Table of Contents

In this conclusion, we will not attempt to summarize the preceding chapters or the discussions between our two groups. Rather, we briefly present here the essence of U.S. and Chinese perspectives on issues related to public attribution, as we have understood them through our discussions. This unavoidably is interpretive and oversimplified; we hope it gives readers a quick sense of key issues.

Perhaps more importantly, our dialogue and improved understanding of the different interests and perspectives of actors in the two countries have led us to make shared recommendations of steps that could be taken to reduce the tensions emanating from cyber operations and reactions to them. These seven recommendations appear at the end of this chapter.


The United States and China view cyber operations conducted by the other as one of the most serious—and most stubbornly persistent—threats to their national security. Contesting such operations is made difficult by the lack of enforceable international laws or widely supported norms that clearly define what types of cyber activities should be considered unacceptable. Major states have divergent views on key categories of cyber behavior and have different interpretations of even the handful of norms supported by the United Nations Group of Governmental Experts. Even if they did agree on behavioral standards, they would find it difficult to monitor and enforce them. The United States itself has resisted efforts to broadly prohibit some types of cyber intrusions and potential attacks. For now, espionage is not illegal and states increasingly use digital tools and networks to spy on each other. Cyber operations to conduct sabotage or military attacks are also on the rise and becoming more likely. Moreover, the dividing lines between cyber espionage and more offensive forms of cyber actions are so blurred that they are difficult to delineate and enforce.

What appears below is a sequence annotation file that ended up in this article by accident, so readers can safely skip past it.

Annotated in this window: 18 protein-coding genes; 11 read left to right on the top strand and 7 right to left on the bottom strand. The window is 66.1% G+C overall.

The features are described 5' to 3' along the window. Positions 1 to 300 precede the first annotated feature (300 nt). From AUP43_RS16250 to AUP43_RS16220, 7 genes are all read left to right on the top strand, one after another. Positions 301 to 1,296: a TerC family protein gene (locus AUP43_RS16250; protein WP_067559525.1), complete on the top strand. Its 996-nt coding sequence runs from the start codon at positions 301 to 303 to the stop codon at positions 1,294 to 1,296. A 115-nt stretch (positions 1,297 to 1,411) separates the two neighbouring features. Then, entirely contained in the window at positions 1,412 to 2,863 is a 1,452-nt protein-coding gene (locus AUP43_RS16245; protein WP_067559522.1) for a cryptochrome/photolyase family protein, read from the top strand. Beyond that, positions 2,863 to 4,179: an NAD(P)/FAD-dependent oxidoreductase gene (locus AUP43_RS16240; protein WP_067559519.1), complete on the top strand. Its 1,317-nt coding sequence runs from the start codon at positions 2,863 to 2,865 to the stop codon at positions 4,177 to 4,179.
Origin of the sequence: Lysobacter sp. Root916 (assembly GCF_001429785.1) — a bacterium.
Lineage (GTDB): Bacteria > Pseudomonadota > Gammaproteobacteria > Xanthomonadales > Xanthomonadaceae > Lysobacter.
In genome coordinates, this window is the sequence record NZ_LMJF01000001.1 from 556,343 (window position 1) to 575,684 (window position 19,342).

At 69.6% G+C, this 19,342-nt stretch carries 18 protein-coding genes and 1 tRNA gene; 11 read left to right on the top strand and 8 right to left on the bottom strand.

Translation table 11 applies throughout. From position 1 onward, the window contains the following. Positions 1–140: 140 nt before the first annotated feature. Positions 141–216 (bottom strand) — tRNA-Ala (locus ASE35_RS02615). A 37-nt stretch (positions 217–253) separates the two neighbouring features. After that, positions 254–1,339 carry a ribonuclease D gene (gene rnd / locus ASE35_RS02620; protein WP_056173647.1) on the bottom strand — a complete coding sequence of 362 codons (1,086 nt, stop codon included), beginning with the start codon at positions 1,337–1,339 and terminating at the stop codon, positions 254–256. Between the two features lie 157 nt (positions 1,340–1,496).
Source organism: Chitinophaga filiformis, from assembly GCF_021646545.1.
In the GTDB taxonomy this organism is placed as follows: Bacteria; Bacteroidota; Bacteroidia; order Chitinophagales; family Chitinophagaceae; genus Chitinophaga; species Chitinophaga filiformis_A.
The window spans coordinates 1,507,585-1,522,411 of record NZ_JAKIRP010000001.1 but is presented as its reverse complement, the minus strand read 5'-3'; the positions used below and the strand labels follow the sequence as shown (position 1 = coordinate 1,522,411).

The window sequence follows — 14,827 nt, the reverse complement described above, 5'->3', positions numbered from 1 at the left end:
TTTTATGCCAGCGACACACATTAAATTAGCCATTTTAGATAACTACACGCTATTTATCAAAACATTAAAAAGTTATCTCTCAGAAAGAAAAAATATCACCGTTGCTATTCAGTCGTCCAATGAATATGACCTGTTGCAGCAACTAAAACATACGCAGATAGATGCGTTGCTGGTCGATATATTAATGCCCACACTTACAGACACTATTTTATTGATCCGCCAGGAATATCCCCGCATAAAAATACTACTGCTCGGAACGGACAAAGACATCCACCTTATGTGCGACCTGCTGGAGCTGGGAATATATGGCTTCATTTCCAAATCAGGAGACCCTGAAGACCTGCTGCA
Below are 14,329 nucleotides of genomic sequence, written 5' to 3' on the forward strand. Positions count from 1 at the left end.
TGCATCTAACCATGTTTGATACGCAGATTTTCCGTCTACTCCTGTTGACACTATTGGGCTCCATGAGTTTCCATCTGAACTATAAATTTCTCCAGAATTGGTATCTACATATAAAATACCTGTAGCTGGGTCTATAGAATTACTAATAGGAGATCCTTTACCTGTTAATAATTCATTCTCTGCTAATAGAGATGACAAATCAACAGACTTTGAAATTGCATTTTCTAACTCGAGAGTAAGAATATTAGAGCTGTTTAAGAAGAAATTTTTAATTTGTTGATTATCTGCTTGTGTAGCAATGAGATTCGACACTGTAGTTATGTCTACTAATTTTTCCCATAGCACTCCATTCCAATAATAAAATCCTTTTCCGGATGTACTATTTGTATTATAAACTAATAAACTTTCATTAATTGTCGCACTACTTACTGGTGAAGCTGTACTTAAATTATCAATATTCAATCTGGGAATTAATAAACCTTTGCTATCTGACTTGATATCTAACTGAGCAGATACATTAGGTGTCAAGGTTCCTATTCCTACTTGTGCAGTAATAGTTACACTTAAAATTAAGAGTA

Thus, the international community—including the United States and China—is closer to the beginning than to the conclusion of efforts to clarify, at least bilaterally, what types of cyber behavior should be deemed illegitimate or irresponsible.

Seeing no real progress in defining and agreeing on standards of cyber behavior or in greatly reducing such threats in the foreseeable future, U.S. leaders have come to rely on modest, readily available tools like public attribution to shape actors’ behaviors. American officials are particularly inclined to make public accusations when they feel the counterpart government has not responded constructively to private communications. They hope that a long-term campaign of public attribution—ideally undertaken with allies and combined with other actions like sanctions, indictments, and cyber-forward engagement and counterstrikes—might help to deter some cyber operations and rally the support of domestic and global audiences.

George Perkovich
Perkovich works primarily on nuclear strategy and nonproliferation issues; cyberconflict; and new approaches to international public-private management of strategic technologies.
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While concrete results may be hard to prove, the risks of public attribution often seem even lower to U.S. officials. Thus, Washington has used public attribution more and more frequently, including with allies. In some cases, the United States has done this in response to alleged Chinese cyber operations that harm U.S. interests but don’t necessarily violate any international laws, norms, or commitments. Stealing intellectual property for commercial purposes (which China, the United States, and the rest of the G20 have agreed not to do) is particularly unacceptable to Washington. Sloppy, indiscriminate cyber espionage is also unacceptable, because it leaves back doors and other vulnerabilities open for criminals to exploit. The United States seeks to use public attribution inter alia to try to motivate others to diminish such activities.